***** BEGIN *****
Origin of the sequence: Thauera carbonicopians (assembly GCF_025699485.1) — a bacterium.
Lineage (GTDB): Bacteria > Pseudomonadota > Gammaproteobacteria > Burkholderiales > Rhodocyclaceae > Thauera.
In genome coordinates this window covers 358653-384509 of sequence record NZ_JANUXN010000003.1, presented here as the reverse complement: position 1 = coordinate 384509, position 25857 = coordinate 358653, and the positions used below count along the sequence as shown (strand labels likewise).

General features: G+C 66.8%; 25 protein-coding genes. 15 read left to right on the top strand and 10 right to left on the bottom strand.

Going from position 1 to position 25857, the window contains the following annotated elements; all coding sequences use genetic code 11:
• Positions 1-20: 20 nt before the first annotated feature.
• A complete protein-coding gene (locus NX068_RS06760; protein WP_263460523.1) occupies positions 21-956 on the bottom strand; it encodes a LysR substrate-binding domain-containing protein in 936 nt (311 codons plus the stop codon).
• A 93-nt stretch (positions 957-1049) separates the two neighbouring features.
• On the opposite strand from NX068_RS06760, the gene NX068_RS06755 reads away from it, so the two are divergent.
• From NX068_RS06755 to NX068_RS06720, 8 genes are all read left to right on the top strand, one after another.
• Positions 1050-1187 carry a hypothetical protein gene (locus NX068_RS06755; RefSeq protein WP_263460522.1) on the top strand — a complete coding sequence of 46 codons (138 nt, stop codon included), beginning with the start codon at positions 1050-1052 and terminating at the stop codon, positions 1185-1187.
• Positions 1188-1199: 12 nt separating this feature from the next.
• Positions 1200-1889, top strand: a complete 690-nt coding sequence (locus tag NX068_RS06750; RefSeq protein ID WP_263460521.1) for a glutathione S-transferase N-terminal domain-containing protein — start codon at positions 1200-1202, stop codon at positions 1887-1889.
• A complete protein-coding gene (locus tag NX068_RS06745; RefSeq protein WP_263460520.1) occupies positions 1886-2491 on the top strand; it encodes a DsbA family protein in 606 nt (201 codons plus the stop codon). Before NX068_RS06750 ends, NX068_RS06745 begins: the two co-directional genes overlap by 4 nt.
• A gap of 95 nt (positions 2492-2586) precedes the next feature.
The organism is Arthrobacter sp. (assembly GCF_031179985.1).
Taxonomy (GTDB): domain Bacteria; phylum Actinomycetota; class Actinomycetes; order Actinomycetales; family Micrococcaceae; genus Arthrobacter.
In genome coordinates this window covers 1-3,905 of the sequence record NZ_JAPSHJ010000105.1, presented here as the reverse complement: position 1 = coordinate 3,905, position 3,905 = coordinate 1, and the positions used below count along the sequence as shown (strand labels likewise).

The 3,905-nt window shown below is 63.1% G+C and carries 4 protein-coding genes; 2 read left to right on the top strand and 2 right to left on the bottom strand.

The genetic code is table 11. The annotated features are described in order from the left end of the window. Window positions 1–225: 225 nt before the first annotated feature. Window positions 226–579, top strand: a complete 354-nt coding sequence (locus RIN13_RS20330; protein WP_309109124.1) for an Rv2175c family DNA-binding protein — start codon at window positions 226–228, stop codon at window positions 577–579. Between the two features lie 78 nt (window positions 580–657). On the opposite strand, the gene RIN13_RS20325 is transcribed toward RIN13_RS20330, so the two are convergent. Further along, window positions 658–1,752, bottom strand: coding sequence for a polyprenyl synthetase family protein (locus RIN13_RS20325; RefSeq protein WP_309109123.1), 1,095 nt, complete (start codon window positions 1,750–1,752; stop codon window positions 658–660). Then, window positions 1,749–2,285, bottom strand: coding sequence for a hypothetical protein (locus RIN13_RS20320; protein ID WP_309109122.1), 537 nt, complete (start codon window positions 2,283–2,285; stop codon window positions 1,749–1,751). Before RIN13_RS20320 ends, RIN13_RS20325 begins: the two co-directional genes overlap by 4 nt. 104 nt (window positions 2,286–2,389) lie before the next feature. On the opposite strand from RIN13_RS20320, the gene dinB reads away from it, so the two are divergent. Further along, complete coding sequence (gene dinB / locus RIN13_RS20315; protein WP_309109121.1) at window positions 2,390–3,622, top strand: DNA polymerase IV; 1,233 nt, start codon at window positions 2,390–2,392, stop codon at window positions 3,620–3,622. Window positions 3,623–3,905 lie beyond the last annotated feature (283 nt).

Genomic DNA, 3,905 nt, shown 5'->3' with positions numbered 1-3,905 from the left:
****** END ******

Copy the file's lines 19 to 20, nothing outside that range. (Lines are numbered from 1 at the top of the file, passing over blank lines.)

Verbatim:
The 3,905-nt window shown below is 63.1% G+C and carries 4 protein-coding genes; 2 read left to right on the top strand and 2 right to left on the bottom strand.

The genetic code is table 11. The annotated features are described in order from the left end of the window. Window positions 1–225: 225 nt before the first annotated feature. Window positions 226–579, top strand: a complete 354-nt coding sequence (locus RIN13_RS20330; protein WP_309109124.1) for an Rv2175c family DNA-binding protein — start codon at window positions 226–228, stop codon at window positions 577–579. Between the two features lie 78 nt (window positions 580–657). On the opposite strand, the gene RIN13_RS20325 is transcribed toward RIN13_RS20330, so the two are convergent. Further along, window positions 658–1,752, bottom strand: coding sequence for a polyprenyl synthetase family protein (locus RIN13_RS20325; RefSeq protein WP_309109123.1), 1,095 nt, complete (start codon window positions 1,750–1,752; stop codon window positions 658–660). Then, window positions 1,749–2,285, bottom strand: coding sequence for a hypothetical protein (locus RIN13_RS20320; protein ID WP_309109122.1), 537 nt, complete (start codon window positions 2,283–2,285; stop codon window positions 1,749–1,751). Before RIN13_RS20320 ends, RIN13_RS20325 begins: the two co-directional genes overlap by 4 nt. 104 nt (window positions 2,286–2,389) lie before the next feature. On the opposite strand from RIN13_RS20320, the gene dinB reads away from it, so the two are divergent. Further along, complete coding sequence (gene dinB / locus RIN13_RS20315; protein WP_309109121.1) at window positions 2,390–3,622, top strand: DNA polymerase IV; 1,233 nt, start codon at window positions 2,390–2,392, stop codon at window positions 3,620–3,622. Window positions 3,623–3,905 lie beyond the last annotated feature (283 nt).